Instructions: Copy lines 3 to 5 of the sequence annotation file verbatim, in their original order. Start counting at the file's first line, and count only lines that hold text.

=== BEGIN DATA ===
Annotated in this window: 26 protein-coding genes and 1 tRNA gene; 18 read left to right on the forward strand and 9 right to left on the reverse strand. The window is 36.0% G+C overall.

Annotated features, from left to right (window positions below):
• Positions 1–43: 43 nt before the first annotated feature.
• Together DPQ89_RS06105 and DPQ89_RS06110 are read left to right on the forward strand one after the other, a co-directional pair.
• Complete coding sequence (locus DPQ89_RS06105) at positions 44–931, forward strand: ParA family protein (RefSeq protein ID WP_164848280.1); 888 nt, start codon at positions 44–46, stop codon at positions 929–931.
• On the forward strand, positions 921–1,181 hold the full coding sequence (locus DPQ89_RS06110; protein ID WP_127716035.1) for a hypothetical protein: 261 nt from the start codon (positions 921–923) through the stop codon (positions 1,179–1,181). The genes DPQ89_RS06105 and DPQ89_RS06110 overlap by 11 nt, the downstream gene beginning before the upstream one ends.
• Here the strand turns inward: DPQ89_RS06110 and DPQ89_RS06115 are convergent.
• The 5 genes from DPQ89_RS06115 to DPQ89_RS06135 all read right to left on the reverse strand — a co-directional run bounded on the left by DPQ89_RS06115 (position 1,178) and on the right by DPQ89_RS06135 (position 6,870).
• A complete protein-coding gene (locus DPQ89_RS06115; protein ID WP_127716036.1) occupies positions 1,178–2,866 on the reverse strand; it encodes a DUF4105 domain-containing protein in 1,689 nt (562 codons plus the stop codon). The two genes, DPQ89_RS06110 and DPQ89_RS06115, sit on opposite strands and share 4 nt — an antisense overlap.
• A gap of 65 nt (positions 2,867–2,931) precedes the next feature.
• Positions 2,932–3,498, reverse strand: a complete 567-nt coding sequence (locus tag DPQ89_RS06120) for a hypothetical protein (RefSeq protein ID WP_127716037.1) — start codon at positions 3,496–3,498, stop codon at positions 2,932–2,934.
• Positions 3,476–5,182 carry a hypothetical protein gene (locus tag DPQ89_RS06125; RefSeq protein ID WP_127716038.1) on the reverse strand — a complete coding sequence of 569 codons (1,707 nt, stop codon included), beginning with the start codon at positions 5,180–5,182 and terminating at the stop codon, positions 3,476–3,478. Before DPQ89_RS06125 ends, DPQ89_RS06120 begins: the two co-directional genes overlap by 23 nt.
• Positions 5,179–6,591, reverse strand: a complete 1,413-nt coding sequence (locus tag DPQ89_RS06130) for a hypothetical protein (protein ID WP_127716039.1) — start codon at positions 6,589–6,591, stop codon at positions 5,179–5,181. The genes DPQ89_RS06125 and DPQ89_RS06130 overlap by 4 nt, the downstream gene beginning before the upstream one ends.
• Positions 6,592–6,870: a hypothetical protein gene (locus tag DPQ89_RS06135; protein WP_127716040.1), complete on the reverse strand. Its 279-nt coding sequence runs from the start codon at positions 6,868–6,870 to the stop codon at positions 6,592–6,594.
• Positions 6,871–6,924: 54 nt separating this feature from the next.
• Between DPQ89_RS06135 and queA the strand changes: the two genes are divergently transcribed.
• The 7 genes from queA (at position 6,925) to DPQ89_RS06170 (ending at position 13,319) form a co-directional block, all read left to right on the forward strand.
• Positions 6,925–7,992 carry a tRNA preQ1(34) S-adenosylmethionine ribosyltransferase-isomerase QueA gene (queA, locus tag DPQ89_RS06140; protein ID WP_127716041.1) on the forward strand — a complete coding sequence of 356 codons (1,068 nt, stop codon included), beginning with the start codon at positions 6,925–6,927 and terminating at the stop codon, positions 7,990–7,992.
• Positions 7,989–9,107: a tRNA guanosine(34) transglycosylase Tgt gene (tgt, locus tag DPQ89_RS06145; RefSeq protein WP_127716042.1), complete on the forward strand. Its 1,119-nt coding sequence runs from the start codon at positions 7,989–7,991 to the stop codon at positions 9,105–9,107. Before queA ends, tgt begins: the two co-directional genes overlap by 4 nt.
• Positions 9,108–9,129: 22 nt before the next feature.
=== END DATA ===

• Positions 1–43: 43 nt before the first annotated feature.
• Together DPQ89_RS06105 and DPQ89_RS06110 are read left to right on the forward strand one after the other, a co-directional pair.
• Complete coding sequence (locus DPQ89_RS06105) at positions 44–931, forward strand: ParA family protein (RefSeq protein ID WP_164848280.1); 888 nt, start codon at positions 44–46, stop codon at positions 929–931.